> resistors that small?

The common ones you're probably using now are 1/4 W.  Search for 1/8 W
resistors; they're usually smaller.  (But of course, check your power
dissipation - P = I^2 * R.

Or use SMT.  I think the 1206 size will fit nicely across two adjacent
pads on a 0.1" perfboard.

And if tight horizontal spacing is what you're after, and vertical space
is available, you can always put them in on end at 0.1" spacing.
--
Timothy J. Weber
http://timothyweber.org

2008\06\24@213819 by Adam Field

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face
It's not a  "color game". There are many reasons why the color code
exists. The primary being that when it was introduced, it was easier
to band resistors than to try and print numbers on them. The second
that comes to mind is that the resistor can be placed at any angle and
still have its value readable.

Once you learn it, it becomes very easy to distinguish values from
each other. Especially when you have a pile of them on your workbench.

On Tue, Jun 24, 2008 at 8:50 PM, Tomás Ó hÉilidhe <.....toeKILLspamspam@spam@lavabit.com> wrote:
{Quote hidden}

>

2008\06\24@214818 by Jinx

face picon face
> Is there any manufacturer that does smaller through-hole resistors?

Sure. You can get 1/16W in through-hole. Did you look ?

parts.digikey.com/1/parts/1112192-resistor-10k-ohm-1-16w-5-axial-hr01
103jr.html

> Even better if they actually write the resistor value on it instead of
> playing a colour game.

What's so hard about the colour "game" ? If you switch to SMT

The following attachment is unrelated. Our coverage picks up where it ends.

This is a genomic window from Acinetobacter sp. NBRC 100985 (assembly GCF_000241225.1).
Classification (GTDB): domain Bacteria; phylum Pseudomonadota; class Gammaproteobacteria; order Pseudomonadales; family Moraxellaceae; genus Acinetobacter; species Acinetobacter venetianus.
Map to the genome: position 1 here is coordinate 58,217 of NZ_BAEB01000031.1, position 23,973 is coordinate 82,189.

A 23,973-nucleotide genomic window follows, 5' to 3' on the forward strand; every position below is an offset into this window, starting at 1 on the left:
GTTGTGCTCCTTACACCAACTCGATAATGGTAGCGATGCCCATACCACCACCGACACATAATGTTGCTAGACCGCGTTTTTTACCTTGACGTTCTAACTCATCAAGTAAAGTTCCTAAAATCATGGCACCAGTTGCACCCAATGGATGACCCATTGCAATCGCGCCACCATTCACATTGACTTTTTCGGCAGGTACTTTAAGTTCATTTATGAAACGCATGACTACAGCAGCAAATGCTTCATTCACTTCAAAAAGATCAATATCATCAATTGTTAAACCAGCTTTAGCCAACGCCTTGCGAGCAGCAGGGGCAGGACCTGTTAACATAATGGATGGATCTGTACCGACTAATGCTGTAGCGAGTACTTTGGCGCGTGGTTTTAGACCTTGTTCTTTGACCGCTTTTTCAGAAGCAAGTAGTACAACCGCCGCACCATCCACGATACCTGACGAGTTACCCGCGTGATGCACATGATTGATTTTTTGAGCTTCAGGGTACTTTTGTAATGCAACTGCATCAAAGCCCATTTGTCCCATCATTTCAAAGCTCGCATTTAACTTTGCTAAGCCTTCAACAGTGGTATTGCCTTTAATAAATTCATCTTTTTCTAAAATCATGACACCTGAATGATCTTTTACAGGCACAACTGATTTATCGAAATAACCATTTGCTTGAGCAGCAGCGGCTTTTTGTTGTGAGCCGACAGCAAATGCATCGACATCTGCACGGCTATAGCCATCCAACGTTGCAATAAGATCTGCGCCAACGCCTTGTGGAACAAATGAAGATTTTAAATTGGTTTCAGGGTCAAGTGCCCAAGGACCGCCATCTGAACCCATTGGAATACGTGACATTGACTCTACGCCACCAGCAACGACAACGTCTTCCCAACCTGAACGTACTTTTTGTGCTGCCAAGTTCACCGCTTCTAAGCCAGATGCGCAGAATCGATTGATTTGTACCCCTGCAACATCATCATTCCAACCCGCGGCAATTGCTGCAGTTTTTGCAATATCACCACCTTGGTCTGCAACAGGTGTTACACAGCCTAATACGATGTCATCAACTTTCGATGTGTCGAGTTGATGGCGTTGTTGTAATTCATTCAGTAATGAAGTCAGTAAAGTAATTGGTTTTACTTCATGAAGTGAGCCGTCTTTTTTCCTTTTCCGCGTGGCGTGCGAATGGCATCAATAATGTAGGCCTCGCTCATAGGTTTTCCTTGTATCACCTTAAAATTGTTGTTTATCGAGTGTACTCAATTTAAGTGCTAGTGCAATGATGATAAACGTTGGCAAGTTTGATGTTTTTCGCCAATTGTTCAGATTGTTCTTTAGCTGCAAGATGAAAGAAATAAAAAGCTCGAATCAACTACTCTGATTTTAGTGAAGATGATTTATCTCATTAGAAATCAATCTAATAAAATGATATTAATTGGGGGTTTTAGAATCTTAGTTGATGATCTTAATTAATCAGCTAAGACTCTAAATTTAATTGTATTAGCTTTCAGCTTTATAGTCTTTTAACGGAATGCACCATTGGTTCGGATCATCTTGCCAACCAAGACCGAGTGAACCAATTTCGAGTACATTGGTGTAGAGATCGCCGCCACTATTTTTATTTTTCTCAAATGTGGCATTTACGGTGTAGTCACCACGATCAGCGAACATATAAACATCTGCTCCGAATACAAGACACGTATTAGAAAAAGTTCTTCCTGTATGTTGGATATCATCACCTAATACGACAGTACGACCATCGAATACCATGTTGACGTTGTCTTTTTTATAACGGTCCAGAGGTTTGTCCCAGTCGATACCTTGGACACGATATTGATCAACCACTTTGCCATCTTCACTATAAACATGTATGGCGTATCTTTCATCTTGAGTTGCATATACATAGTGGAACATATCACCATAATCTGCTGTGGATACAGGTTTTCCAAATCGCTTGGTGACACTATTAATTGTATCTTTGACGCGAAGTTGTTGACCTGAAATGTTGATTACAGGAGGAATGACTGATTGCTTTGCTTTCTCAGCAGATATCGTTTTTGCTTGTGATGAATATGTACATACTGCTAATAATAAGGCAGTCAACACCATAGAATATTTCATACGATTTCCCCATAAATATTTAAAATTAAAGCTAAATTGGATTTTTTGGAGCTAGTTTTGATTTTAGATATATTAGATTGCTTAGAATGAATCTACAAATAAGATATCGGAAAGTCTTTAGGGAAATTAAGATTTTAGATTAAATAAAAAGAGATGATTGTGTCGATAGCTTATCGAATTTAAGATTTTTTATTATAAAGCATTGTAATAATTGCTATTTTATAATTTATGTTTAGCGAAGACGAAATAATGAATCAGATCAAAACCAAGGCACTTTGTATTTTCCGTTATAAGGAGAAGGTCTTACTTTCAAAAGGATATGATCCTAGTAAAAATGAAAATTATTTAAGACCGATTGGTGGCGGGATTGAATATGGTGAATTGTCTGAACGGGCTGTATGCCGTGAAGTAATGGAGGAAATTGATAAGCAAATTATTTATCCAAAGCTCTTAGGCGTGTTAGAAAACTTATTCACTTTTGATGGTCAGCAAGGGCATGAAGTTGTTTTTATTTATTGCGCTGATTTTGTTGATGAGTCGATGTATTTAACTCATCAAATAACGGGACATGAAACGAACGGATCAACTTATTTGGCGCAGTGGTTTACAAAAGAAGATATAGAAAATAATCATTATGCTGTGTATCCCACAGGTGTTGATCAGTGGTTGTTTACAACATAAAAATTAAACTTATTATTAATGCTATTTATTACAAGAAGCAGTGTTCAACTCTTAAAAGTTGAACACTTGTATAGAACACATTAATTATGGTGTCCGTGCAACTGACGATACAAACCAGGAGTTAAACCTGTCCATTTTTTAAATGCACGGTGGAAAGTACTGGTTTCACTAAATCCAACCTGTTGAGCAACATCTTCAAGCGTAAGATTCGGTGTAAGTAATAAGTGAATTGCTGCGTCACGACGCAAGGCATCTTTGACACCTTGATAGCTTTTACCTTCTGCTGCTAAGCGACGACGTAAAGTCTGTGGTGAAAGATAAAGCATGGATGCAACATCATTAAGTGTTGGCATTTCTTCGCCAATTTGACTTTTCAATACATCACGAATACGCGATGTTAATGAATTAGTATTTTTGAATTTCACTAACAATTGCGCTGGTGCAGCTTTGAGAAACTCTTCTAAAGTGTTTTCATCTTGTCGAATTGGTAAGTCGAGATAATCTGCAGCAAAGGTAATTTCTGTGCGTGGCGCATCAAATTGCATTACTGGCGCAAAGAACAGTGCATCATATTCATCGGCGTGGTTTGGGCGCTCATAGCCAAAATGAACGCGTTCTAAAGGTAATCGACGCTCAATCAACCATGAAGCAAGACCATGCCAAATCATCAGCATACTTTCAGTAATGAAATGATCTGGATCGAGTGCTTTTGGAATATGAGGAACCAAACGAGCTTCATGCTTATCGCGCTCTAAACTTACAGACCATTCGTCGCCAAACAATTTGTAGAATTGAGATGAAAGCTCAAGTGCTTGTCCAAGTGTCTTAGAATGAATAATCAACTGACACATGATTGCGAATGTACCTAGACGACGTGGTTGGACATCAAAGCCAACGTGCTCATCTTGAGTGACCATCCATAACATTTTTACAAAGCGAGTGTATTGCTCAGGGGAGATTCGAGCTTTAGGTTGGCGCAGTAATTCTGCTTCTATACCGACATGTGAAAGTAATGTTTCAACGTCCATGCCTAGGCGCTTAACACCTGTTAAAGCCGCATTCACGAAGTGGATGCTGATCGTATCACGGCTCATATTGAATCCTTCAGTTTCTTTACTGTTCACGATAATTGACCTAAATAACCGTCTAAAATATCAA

they have the value printed on them. You still have to figure out
that 684 means 68 and four zeroes though. If you're considering
this for manufacture, why would you worry about it anyway. You
just specify the part

2008\06\24@215355 by Tomás Ó hÉilidhe

picon face


Adam Field wrote:
> It's not a  "color game". There are many reasons why the color code
> exists. The primary being that when it was introduced, it was easier
> to band resistors than to try and print numbers on them. The second
> that comes to mind is that the resistor can be placed at any angle and
> still have its value readable.
>  

Really? I thought it was brought in to ostracise colour-blind people.

You say they can be read from any angle, but I bet you I can read "220
ohms" backwards and upside down handier than I can read a colour-band.

> Once you learn it, it becomes very easy to distinguish values from
> each other. Especially when you have a pile of them on your workbench.

Ah yes I've known the colours off by heart for a few years now, I
instinctively look for a "red red brown" when I'm playing around with
LED's. Despite that, I still think they're absolutely stupid in this day
and age, especially since they unfairly discriminate against
colour-blind people.